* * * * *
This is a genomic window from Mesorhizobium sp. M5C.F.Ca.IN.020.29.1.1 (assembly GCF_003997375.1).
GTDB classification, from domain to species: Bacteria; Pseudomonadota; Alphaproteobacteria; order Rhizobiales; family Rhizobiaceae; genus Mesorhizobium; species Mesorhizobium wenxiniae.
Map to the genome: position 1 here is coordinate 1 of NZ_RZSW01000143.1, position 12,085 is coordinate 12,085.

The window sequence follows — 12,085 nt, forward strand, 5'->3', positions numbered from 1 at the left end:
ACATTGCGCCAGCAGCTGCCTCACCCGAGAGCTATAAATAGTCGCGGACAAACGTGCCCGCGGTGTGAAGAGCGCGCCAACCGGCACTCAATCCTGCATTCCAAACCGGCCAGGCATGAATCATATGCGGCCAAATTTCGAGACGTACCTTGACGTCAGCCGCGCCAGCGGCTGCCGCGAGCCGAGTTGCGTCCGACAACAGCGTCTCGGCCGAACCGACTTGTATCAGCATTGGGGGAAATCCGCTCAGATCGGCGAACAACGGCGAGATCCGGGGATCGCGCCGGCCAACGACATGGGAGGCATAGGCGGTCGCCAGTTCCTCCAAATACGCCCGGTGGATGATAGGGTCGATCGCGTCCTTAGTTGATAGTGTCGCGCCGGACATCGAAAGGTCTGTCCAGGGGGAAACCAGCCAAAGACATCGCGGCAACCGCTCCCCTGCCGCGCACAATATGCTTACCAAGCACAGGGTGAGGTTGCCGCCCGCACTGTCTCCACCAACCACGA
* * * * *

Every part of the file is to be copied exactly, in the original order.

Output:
This is a genomic window from Mesorhizobium sp. M5C.F.Ca.IN.020.29.1.1 (assembly GCF_003997375.1).
GTDB classification, from domain to species: Bacteria; Pseudomonadota; Alphaproteobacteria; order Rhizobiales; family Rhizobiaceae; genus Mesorhizobium; species Mesorhizobium wenxiniae.
Map to the genome: position 1 here is coordinate 1 of NZ_RZSW01000143.1, position 12,085 is coordinate 12,085.

The window sequence follows — 12,085 nt, forward strand, 5'->3', positions numbered from 1 at the left end:
ACATTGCGCCAGCAGCTGCCTCACCCGAGAGCTATAAATAGTCGCGGACAAACGTGCCCGCGGTGTGAAGAGCGCGCCAACCGGCACTCAATCCTGCATTCCAAACCGGCCAGGCATGAATCATATGCGGCCAAATTTCGAGACGTACCTTGACGTCAGCCGCGCCAGCGGCTGCCGCGAGCCGAGTTGCGTCCGACAACAGCGTCTCGGCCGAACCGACTTGTATCAGCATTGGGGGAAATCCGCTCAGATCGGCGAACAACGGCGAGATCCGGGGATCGCGCCGGCCAACGACATGGGAGGCATAGGCGGTCGCCAGTTCCTCCAAATACGCCCGGTGGATGATAGGGTCGATCGCGTCCTTAGTTGATAGTGTCGCGCCGGACATCGAAAGGTCTGTCCAGGGGGAAACCAGCCAAAGACATCGCGGCAACCGCTCCCCTGCCGCGCACAATATGCTTACCAAGCACAGGGTGAGGTTGCCGCCCGCACTGTCTCCACCAACCACGA